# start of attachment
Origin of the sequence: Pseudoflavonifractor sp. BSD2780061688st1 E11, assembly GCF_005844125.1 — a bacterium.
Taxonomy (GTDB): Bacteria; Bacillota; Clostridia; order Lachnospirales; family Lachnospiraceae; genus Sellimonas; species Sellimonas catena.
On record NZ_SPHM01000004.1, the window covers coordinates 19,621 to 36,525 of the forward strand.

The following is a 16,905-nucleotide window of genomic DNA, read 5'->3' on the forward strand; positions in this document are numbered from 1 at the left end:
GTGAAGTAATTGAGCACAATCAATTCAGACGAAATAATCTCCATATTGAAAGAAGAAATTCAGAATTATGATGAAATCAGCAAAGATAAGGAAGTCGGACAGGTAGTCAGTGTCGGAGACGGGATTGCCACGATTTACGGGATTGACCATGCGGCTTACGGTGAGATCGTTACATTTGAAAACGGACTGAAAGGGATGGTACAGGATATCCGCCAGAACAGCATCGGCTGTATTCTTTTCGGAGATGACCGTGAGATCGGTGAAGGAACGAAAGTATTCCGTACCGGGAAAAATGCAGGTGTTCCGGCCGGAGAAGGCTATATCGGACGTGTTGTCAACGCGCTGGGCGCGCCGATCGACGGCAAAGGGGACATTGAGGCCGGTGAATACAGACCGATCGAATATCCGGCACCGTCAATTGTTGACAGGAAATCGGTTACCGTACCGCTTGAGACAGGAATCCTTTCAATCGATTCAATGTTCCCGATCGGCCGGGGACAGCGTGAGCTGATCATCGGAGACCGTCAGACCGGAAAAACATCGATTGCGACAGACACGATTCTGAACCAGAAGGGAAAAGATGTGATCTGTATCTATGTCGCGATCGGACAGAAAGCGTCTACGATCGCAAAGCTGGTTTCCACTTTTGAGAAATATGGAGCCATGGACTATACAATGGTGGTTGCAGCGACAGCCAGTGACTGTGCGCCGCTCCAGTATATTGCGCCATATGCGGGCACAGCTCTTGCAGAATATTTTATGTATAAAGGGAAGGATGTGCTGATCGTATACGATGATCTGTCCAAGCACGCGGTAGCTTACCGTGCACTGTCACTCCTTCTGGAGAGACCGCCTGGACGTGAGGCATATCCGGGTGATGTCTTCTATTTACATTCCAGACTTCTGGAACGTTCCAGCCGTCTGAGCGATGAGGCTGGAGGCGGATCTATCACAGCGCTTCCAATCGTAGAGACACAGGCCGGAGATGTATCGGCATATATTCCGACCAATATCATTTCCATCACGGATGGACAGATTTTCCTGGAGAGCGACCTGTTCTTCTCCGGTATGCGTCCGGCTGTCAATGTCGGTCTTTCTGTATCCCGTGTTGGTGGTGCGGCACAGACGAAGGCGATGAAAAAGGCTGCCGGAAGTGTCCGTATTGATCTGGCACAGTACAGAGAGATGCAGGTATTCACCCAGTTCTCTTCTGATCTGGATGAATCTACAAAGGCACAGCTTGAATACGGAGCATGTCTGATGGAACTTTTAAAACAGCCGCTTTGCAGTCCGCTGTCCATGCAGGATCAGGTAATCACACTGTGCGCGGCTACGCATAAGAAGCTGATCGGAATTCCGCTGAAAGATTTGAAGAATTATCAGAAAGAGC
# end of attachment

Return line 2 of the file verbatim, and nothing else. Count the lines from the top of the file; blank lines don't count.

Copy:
Taxonomy (GTDB): Bacteria; Bacillota; Clostridia; order Lachnospirales; family Lachnospiraceae; genus Sellimonas; species Sellimonas catena.